VST Support

Cubase supports Virtual Studio Technology (VST) plugins, a standard developed by Steinberg itself. VST plugins can emulate a wide range of hardware, from synthesizers and samplers to effects processors and mixers. This allows users to expand their sonic palette far beyond the built-in capabilities of Cubase, with thousands of VST plugins available from various developers.

Score Editing

Cubase includes a score editor that allows users to create and edit musical notation. This is a valuable tool for composers and arrangers, allowing them to see and edit their music in traditional notation format. The score editor supports complex scoring layouts and symbols, making it suitable for everything from lead sheets to full orchestral scores.

Integration with Other Steinberg Products

Cubase integrates seamlessly with other Steinberg products, such as the HALion sampler and the WaveLab audio editor.

This means that users can easily incorporate sounds from HALion, or edit their audio in WaveLab, without leaving the Cubase environment. This integration enhances workflow and provides a cohesive, unified user experience.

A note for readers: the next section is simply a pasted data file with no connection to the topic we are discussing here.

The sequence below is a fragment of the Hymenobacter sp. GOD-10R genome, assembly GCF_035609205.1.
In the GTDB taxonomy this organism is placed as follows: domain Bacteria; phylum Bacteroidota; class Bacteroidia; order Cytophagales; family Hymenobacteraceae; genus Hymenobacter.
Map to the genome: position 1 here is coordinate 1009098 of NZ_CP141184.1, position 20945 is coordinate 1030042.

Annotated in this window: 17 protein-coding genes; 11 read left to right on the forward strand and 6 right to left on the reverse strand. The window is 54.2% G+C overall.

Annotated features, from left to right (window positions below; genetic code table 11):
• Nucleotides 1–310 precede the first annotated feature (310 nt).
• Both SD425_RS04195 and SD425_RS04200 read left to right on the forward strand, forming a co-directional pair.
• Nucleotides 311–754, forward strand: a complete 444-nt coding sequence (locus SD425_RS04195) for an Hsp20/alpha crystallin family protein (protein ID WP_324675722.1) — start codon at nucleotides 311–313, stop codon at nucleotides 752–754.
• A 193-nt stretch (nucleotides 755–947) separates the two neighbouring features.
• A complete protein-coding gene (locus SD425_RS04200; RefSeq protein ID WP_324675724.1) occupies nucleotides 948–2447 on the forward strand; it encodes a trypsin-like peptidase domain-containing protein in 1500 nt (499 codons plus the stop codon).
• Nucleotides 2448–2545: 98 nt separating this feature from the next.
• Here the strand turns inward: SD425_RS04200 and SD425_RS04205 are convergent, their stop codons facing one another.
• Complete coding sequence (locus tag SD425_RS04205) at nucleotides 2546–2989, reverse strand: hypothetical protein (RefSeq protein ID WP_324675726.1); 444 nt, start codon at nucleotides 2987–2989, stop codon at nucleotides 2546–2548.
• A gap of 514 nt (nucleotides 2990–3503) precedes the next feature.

Do Professional Producers Use Cubase?


Cubase has been around for decades and during this time it has earned itself a reputation as one of the best DAWs on the market. There’s plenty of competing DAW platforms, of course, but Cubase has remained one of the most trusted brands in the market and is used by a whole host of famous artists and producers, as you can see below. 

Artists, Producers & Bands That Use Cubase

  • Hans Zimmer: Hans Zimmer is a renowned film composer known for his work on scores for blockbuster movies like “Inception,” “The Lion King,” and “The Dark Knight” trilogy. His innovative use of electronic elements alongside traditional orchestration has made him one of the most influential figures in modern film music.
  • Ian Kirkpatrick: Ian Kirkpatrick is a record producer who has worked with a variety of pop artists, including Dua Lipa, Britney Spears, and Jason Derulo. He’s known for his catchy, contemporary production style that blends elements of pop, dance, and electronic music.